Adenylosuccinate lyase (or adenylosuccinase) is an enzyme that in humans is encoded by the ADSL gene.
Adenylosuccinate lyase converts adenylosuccinate to AMP and fumarate as part of the purine nucleotide cycle. ASL catalyzes two reactions in the purine biosynthetic pathway that makes AMP; ASL cleaves adenylosuccinate into AMP and fumarate, and cleaves SAICAR into AICAR and fumarate.
Adenylosuccinate lyase is part of the β-elimination superfamily of enzymes and it proceeds through an E1cb reaction mechanism. The enzyme is a homotetramer with three domains in each monomer and four active sites per homotetramer.
Point mutations in adenylosuccinate that cause lowered enzymatic activity cause clinical symptoms that mark the condition adenylosuccinate lyase deficiency.
This protein may use the morpheein model of allosteric regulation.
Adenylosuccinate lyase (ASL) is an enzyme that catalyzes two reactions in the de novo purine biosynthetic pathway. In both reactions it uses an E1cb elimination reaction mechanism to cleave fumarate off of the substrate. In the first reaction, ASL converts 5-aminoimidazole- (N-succinylocarboxamide) ribotide (SAICAR) to 5-aminoimidazole-4-carboxamide ribotide (AICAR) and fumarate. AICAR proceeds through three more reactions before it becomes adenylosuccinate (also called succinyladenosine monophosphate or SAMP), which ASL then splits into adenosine monophosphate (AMP) and fumarate. ASL is important to cells not only because of its involvement in creating purines needed for cellular replication, but also because it helps regulate metabolic processes by controlling the levels of AMP and fumarate in the cell.
Adenylosuccinate lyase belongs to the β-elimination superfamily, and as such its structure is a homotetramer . The monomer of adenylosuccinate lyase has three domains. In Thermotoga maritima, domain 1 contains 7 α-helices in residues 1-93, including the His68 which is highly conserved and was previously thought to be the catalytic acid in the active site. More recent studies have posited that the His171 in domain 2, previously thought to be a catalytic base, may in fact be acting as the catalytic acid, at least in Escherichia coli. Domain 2 is made up of residues 94-341, and contains 5 α-helices and the monomer’s only β-sheet. Domain 3 is made up of 7 α-helices. The core of the tetramer is made up of the four domain 2 copies, and there are two copies each of domains 1 and 3 on each end of the tetramer giving the tetramer D2 dihedral symmetry. The tetramer has four active sites, each where three domains meet.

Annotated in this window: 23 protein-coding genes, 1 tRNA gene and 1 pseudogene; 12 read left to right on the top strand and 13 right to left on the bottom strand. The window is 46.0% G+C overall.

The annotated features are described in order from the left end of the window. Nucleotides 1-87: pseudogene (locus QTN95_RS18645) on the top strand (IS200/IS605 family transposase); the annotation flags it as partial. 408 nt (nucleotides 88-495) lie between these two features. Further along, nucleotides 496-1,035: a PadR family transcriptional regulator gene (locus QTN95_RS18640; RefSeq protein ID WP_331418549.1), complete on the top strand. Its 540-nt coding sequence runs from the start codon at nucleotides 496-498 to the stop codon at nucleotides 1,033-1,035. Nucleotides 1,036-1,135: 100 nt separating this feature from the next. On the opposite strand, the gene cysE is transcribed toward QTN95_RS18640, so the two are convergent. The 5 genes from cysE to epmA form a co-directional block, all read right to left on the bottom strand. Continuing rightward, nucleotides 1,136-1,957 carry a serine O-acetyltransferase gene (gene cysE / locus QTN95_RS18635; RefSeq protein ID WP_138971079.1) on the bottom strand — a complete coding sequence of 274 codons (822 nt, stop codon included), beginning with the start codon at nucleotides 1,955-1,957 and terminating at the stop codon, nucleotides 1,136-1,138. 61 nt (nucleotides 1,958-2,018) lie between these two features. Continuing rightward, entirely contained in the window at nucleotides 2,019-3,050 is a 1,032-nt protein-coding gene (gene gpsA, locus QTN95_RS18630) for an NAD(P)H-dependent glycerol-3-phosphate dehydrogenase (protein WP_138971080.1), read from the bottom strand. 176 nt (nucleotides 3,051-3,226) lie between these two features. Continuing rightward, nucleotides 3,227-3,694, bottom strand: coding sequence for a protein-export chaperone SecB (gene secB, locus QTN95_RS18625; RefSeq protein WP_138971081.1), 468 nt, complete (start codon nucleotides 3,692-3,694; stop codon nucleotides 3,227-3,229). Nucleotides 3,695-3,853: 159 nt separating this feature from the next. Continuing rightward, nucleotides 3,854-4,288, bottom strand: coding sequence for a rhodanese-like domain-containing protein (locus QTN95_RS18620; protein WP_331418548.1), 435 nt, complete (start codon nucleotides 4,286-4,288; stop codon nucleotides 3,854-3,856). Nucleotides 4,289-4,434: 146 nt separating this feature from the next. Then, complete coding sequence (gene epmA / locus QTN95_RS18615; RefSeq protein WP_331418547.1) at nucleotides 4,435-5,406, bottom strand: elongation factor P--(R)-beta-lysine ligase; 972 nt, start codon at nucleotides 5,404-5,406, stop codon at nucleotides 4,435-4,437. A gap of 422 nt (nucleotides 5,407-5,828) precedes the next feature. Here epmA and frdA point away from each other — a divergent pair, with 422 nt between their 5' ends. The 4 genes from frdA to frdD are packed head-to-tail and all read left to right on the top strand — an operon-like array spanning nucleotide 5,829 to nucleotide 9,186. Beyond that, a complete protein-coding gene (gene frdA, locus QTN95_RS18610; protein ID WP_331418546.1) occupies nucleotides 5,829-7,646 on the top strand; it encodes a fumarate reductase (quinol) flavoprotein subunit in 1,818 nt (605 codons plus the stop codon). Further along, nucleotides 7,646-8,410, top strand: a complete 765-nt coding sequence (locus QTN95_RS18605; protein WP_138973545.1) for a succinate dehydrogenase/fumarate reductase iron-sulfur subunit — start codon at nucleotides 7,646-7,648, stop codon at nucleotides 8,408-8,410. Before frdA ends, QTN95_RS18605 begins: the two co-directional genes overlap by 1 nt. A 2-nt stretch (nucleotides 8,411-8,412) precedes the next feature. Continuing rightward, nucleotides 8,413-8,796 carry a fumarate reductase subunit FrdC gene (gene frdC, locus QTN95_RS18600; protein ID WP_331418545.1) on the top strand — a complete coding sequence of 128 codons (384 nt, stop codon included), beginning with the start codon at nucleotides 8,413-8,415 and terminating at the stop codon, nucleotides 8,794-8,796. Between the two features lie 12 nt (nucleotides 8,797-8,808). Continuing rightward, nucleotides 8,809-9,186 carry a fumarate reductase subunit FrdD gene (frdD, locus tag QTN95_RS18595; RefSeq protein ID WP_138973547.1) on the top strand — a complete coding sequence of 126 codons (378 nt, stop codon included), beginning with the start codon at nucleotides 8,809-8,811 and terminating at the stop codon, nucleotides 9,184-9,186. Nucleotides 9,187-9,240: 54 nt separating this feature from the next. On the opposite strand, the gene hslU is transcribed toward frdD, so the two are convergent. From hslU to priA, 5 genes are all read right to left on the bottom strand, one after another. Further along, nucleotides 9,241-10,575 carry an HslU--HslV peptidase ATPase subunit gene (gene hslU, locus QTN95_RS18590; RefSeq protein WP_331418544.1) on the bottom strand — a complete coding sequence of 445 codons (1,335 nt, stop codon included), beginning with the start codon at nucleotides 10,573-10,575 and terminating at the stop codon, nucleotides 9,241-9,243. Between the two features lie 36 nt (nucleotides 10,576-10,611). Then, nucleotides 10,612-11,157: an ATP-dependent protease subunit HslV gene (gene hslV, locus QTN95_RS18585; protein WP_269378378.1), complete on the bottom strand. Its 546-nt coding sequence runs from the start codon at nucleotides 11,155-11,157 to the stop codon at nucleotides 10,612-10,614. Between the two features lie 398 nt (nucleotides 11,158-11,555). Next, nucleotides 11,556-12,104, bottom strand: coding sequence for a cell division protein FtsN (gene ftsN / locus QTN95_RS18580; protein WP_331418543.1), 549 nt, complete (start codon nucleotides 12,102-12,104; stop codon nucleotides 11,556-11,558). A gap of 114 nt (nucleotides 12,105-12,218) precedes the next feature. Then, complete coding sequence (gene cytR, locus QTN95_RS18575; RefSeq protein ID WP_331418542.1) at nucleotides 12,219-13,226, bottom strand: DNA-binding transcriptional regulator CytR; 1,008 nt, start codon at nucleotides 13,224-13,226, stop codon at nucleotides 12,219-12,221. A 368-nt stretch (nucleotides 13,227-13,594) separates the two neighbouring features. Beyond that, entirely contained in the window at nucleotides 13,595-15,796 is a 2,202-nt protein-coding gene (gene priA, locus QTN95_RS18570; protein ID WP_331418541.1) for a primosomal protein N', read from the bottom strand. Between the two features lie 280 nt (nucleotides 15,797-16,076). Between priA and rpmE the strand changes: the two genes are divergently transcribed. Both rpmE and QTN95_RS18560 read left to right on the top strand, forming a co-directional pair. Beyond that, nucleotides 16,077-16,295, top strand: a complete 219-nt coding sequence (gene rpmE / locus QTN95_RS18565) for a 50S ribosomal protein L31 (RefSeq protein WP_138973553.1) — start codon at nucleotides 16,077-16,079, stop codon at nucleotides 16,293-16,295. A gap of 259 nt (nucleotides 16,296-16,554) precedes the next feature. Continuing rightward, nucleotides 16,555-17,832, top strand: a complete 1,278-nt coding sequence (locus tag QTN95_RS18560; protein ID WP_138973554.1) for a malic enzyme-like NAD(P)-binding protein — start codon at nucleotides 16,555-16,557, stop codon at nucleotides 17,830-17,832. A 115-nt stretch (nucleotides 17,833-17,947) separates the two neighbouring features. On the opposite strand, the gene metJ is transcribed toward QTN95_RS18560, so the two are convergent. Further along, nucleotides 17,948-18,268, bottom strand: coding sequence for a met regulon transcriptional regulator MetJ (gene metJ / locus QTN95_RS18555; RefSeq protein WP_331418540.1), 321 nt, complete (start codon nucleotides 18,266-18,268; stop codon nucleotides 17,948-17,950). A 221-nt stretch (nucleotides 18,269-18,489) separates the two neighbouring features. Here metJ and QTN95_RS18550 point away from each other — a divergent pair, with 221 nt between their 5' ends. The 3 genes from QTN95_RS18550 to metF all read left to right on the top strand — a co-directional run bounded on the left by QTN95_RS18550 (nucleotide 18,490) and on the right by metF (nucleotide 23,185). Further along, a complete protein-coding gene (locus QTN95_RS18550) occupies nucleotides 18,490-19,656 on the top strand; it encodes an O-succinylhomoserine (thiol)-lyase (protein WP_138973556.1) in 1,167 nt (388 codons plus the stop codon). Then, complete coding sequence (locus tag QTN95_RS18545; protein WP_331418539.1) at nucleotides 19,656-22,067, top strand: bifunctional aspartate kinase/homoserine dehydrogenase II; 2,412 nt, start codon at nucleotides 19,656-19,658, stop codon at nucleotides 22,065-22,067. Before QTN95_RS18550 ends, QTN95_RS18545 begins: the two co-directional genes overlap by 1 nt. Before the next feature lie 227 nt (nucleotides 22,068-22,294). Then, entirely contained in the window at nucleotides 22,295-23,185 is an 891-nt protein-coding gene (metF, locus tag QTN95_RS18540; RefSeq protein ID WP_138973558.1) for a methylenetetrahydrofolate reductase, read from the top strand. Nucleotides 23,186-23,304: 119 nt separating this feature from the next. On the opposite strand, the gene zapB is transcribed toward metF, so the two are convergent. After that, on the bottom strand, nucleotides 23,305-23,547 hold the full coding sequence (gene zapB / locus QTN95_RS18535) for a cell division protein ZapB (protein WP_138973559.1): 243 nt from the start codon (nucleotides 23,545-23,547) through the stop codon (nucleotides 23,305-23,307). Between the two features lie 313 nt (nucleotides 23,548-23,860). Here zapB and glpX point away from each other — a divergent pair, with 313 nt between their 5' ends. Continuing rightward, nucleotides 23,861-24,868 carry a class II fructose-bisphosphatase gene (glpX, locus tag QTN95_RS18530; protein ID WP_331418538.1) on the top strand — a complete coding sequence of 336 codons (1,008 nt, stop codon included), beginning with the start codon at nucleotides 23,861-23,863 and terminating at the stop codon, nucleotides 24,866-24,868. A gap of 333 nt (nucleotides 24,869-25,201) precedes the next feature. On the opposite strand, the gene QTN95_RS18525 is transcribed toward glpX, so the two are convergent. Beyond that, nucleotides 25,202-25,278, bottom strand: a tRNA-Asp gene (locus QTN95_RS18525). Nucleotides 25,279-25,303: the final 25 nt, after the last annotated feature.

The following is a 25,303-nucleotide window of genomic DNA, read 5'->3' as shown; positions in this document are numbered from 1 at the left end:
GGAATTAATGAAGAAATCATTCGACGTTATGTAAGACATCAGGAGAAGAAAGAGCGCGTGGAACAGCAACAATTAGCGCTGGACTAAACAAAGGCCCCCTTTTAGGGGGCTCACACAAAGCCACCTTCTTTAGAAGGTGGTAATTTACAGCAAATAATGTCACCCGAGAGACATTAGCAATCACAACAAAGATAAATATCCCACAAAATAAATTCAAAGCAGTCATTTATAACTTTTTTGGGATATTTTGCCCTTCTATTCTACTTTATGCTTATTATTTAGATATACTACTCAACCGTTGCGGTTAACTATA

Adenylosuccinate lyase in humans and Bacillus subtilis can be competitively inhibited by the substrate analog adenosine phosphonobutyric acid 2’(3’), 5’-diphosphate (APBADP). APBADP is a competitive inhibitor for both of the reactions catalyzed by adenylosuccinate lyase, and kinetic studies with APBADP show that the substrates for both reactions use the same active site. In the ASL-catalyzed reaction splitting adenylosuccinate into adenosine monophosphate (AMP) and fumarate, the AMP must rotate slightly after the reaction is complete and before fumarate is released in order for both products to fit in the active site.
Adenylosuccinate lyase mutants can have considerably reduced activity whether the mutation is in or away from the active site. Disease-causing ASL mutants R396C and R396H are at the entrance to the active site and have lower Vmax than the wild-type ASL, but the mutants K246E and L311V which are away from the active site also cause decreased Vmax. ASL mutant R194C is away from the active site, and though it maintains a Vmax similar to wild-type ASL, it was shown to be the least conformationally stable of the five mutants in vitro and still causes disease.